This wedding is VERY near and dear to my heart, and not just because Kelly and Kelsey have become very close friends of mine in the time since they decided to book me for their Sequoia National Park wedding a few years ago. It was also my very first feature on Martha Stewart Weddings!
Kelly and Kelsey’s wedding is a perfect example of getting real wedding submissions featured on a big-name blog by curating refined imagery and telling the couple’s story without a gigantic budget, a fancy wedding designer, or over-the-top details to photograph.
The brides hosted their weekend-long, 250-guest wedding at a central California campground. Most of their wedding details were either DIY or executed by friends and family. Dinner was from a local BBQ joint, Kelsey got her dress from ModCloth, and the couple’s wedding logo on camping mugs, matchbooks, and shirts were all coordinated by Kelly and Kelsey themselves.
The wedding was beautiful, emotional, perfectly executed, and one of my all-time favorites. But it wasn’t an expensive or over-the-top extravaganza, which you might think are prerequisites for getting a blog like Martha Stewart Weddings to feature your work.
Instead, what publications love is a well-told, unique love story, personal and meaningful details, and intentional, beautifully-edited, curated imagery. If you have those three elements, then the wedding is a good candidate for submission!
1. Intentional imagery
Having beautiful photos to share is a wedding blog or magazine’s top priority, and this is where YOU come in. The elements of a beautifully-told love story and personal, meaningful design details won’t matter *as much* to a publication if there aren’t refined, intentional, curated photos to accompany the narrative.
Even if a wedding has minimal design details, the way you photograph those details makes a huge difference. I didn’t even have my styling kit with me for this wedding, but I took the time to do some simple yet thoughtful styling for the camp mugs, wedding rings, and the sage wedding favors, and images of all three were used in the Martha Stewart feature.
Kelly and Kelsey’s wedding details, while lovely and appropriate for their campground setting, weren’t cutting edge, high fashion, or trendy. The eucalyptus, lanterns, natural-weave table runners, bud vases, and a dessert table of donuts and pies are all familiar choices that most editors and wedding pros have seen before. As the couple’s photographer, however, you have the responsibility of giving proper reverence and attention to every puzzle piece of your clients’ wedding, and this has the added benefit of making images worthy of publication consideration.
YOU have the ability to refine, curate, and tell the wedding day story in an elevated way that will delight your clients AND editors.
Of course, photos must also be edited well, in focus, properly exposed, etc. The photos should also be a good stylistic match with the publication to which you’re submitting. For example, light and airy film images probably aren’t a good fit for Junebug Weddings, nor should photographers send their moodiest wedding submissions to Magnolia Rouge, which prefers film.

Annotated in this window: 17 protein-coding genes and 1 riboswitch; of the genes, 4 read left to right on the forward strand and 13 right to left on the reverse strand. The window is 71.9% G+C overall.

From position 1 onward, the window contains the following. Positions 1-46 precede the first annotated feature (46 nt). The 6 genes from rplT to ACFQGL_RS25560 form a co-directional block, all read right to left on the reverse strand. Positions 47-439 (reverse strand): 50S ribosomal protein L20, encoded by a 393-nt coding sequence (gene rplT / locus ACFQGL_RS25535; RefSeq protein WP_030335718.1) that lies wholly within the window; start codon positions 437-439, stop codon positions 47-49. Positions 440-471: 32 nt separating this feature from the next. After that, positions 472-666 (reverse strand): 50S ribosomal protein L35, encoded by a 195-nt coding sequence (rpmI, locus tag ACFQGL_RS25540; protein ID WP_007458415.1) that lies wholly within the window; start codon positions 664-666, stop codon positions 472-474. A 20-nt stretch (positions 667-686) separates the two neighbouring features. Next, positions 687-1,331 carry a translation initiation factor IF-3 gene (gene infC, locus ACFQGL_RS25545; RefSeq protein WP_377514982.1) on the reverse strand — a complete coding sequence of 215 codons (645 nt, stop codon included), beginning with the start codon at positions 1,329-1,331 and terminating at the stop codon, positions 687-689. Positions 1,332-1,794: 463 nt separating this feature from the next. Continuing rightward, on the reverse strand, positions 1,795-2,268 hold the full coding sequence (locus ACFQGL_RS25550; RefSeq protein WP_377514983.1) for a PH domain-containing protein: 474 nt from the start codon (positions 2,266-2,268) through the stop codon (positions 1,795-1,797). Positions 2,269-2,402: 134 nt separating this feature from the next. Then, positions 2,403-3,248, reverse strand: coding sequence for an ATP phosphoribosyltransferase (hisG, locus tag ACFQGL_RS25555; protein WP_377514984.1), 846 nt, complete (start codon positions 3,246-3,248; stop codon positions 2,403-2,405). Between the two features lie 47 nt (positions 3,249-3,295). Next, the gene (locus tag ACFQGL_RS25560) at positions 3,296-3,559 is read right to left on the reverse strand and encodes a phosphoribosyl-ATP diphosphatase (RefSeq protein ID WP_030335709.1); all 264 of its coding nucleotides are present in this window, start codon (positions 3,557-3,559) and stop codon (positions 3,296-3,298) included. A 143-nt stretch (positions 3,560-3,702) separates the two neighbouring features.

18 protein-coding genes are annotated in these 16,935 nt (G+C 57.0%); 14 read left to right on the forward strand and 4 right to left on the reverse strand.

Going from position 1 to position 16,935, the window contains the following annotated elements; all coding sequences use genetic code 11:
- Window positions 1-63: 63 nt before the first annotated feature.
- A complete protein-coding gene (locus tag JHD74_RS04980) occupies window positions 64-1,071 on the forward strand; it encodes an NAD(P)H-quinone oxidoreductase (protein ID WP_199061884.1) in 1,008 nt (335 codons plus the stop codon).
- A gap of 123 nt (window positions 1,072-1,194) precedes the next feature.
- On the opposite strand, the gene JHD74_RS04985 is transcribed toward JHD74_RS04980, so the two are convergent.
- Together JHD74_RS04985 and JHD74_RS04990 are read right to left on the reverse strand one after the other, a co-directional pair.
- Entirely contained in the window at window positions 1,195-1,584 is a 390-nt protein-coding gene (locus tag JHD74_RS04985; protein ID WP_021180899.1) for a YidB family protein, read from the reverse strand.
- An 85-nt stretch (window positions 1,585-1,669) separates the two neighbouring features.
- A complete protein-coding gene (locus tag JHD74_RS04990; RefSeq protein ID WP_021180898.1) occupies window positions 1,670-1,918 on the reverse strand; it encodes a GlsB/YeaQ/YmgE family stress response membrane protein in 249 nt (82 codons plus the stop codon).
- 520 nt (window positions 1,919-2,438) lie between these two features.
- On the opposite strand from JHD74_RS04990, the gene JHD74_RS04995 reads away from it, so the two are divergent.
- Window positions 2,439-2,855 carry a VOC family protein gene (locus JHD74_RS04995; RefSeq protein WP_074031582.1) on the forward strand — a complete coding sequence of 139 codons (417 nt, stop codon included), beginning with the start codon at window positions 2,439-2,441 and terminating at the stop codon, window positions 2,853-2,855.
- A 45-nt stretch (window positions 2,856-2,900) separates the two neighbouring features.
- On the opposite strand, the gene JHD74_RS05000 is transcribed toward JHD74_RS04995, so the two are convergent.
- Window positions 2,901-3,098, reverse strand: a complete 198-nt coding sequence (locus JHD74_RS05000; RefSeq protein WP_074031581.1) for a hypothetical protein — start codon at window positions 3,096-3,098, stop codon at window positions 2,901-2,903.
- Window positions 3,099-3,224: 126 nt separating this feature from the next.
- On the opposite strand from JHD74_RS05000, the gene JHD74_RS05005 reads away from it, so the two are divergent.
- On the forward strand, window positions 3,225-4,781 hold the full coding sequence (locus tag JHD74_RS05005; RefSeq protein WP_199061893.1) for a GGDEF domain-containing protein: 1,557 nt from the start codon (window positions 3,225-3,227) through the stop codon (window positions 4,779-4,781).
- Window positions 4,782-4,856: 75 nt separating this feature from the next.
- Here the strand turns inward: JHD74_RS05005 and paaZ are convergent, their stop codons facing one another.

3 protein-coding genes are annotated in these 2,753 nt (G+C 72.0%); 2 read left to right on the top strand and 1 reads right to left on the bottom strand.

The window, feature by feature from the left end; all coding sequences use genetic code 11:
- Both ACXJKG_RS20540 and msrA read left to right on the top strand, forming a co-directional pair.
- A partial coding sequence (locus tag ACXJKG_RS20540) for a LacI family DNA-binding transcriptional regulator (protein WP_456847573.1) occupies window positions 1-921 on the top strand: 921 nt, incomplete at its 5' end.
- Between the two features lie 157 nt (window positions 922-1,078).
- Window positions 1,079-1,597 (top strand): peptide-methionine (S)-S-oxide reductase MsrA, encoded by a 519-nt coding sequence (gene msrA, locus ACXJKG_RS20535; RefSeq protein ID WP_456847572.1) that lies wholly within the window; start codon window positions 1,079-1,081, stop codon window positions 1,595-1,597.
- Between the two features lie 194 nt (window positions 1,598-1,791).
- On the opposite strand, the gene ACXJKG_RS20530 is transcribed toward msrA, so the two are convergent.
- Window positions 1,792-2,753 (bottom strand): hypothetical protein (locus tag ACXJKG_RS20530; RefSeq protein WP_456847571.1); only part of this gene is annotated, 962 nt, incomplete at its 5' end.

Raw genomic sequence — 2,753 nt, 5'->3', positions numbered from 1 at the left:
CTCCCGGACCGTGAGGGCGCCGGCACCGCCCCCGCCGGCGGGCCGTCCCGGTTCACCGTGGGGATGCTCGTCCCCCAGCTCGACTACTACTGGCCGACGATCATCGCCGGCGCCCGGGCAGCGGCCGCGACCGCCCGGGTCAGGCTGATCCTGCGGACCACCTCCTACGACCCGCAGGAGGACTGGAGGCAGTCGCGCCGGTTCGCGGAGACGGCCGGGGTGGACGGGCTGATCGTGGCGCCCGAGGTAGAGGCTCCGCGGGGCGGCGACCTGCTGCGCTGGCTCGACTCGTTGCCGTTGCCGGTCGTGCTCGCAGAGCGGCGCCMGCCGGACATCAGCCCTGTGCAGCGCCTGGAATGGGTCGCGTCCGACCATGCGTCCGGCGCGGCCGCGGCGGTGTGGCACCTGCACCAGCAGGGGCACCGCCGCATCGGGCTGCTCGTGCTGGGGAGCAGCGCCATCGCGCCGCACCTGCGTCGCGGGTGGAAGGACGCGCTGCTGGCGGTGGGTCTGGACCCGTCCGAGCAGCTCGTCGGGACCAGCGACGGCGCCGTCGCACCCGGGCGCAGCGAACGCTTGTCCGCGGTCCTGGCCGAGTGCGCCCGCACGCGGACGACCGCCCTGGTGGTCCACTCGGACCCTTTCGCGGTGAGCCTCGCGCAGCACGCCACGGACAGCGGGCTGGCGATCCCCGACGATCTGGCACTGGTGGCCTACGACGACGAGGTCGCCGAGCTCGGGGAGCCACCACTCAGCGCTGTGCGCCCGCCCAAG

2. Personal + statement details
Kelly and Kelsey infused a ton of meaningful details in the design of their wedding day, and this was a big “selling point” for Martha Stewart Weddings editors. For example, the couple’s rings were made of wood and meteorite as a reflection of how they view their relationship: “grounded and cosmic.” They also embraced the camp theme by asking their friends to serve as “camp counselors” with specific coordination duties (instead of hiring a wedding planner), and the dried petals tossed by guests during the ceremony recessional were preserved flowers collected by K + K over the two years they spent planning the wedding. Kelsey sewed the bow tie that Kelly wore on the big day. Guest favors were personalized matchbooks with bundles of sage to echo the sage burning that started the ceremony. You get the idea — there are tons more details the couple used to personalize their celebration, and publications love sharing this inspiration with readers.
Kelly and Kelsey also asked their New York-based florist friend Garin Baura to create a circular-shaped altar piece for the ceremony. This turned out to be one of the more impactful statement pieces of the overall design, so including strong images of the ceremony flowers was important for submission. Publications love flowers!
Even if your clients don’t have special materials used in their wedding rings or dried floral confetti they made themselves, every couple has made deliberate choices about wedding decor, what food and drinks to serve, which ceremony traditions they’ve chosen to include or exclude… find out about the meaning behind these details and learn about your clients’ wedding planning journey! You’ll have an elevated appreciation for the intricacies of the celebration AND incredible content to offer alongside your photos when submitting to publications.
3. The love story
Kelly and Kelsey first matched on Tinder, planned proposals within three days of each other, and selected their venue based on their new last name (Kelly’s last name is Balch, and they found the picturesque Balch Park campground when searching for a place to host their wedding!). Special details really grab the attention of a wedding blog or magazine; publications are always looking for unique moments and stories to share alongside beautiful imagery and give those personalized details even more meaning and impact.
This wedding is a great case study in how you can produce imagery that a blog or magazine would love to feature, even if the couple didn’t spend a fortune on trendy decor, elaborate floral design, or a celebrity wedding planner.
Every wedding is special, and it’s our job as photographers to give each one the proper attention it deserves with thoughtful, intentional artistry and skill.